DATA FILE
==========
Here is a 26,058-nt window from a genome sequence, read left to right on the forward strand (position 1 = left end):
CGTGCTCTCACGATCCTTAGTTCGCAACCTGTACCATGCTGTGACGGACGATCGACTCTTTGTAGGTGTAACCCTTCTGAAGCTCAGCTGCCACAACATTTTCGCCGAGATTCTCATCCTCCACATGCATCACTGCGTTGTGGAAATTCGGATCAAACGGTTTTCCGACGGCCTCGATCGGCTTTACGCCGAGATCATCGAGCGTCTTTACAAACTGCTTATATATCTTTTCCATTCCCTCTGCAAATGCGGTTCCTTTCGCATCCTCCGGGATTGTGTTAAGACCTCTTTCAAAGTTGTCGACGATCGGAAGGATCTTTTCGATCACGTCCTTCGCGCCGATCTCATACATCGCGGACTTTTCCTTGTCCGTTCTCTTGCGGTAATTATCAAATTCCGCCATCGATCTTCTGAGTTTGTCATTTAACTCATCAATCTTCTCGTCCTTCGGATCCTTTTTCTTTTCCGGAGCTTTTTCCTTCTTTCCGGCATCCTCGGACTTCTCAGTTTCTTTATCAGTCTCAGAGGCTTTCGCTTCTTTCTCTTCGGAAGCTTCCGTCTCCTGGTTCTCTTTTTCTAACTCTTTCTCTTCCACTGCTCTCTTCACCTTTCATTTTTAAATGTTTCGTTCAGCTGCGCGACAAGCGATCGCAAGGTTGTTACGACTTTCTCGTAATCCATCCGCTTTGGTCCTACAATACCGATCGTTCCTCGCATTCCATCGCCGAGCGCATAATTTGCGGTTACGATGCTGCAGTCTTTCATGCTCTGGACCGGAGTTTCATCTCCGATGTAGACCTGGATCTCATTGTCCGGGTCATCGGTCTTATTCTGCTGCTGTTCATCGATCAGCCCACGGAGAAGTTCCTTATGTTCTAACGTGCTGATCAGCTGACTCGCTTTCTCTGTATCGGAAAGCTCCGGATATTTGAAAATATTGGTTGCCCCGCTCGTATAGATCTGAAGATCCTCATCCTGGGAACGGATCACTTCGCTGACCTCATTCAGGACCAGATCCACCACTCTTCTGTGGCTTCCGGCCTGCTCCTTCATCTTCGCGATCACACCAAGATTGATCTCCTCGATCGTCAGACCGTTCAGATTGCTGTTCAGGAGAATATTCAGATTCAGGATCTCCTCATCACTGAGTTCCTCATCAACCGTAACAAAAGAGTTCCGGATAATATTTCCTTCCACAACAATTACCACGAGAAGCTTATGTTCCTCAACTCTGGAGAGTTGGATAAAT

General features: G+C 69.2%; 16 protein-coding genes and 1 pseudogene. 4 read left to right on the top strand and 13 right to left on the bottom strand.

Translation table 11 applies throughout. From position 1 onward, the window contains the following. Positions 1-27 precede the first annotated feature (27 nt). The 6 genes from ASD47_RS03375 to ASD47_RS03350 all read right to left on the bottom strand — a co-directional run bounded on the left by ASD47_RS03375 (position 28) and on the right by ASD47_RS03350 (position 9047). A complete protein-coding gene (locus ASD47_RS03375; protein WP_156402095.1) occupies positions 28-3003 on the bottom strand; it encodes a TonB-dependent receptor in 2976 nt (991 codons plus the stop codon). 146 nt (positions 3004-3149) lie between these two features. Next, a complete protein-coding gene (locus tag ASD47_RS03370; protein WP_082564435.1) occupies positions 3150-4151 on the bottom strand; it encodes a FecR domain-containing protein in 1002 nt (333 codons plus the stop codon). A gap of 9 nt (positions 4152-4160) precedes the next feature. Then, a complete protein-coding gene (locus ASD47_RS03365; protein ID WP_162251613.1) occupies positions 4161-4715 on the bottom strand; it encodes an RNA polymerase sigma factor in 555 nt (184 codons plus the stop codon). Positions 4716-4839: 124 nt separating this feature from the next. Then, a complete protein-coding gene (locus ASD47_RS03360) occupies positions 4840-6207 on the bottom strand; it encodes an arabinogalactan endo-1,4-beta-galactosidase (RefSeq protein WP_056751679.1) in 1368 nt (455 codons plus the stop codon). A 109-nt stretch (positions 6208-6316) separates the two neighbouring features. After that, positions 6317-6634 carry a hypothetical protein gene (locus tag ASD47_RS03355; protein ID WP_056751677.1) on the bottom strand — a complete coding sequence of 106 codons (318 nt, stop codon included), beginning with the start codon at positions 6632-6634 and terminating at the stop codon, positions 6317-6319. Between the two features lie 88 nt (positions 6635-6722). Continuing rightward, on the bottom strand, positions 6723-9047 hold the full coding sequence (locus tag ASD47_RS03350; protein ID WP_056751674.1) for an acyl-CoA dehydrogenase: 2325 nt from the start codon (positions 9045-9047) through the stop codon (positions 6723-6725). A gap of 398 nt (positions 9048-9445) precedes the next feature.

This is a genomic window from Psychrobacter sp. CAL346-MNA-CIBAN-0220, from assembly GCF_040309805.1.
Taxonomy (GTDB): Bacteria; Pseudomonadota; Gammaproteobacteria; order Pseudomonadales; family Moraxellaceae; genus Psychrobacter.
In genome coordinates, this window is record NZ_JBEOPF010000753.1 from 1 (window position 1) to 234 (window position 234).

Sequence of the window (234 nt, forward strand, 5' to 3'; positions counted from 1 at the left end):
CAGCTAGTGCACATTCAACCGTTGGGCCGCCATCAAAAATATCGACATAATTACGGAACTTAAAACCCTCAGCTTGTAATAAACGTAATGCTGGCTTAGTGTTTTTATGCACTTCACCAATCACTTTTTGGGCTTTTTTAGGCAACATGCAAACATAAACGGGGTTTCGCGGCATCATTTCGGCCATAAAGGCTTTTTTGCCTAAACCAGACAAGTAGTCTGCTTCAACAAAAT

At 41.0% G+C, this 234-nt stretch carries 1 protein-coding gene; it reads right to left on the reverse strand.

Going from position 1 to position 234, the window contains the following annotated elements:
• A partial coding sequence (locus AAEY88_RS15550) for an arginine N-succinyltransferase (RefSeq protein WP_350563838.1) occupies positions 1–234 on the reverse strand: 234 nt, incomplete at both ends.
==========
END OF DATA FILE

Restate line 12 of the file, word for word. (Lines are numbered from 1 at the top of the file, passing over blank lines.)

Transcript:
• A partial coding sequence (locus AAEY88_RS15550) for an arginine N-succinyltransferase (RefSeq protein WP_350563838.1) occupies positions 1–234 on the reverse strand: 234 nt, incomplete at both ends.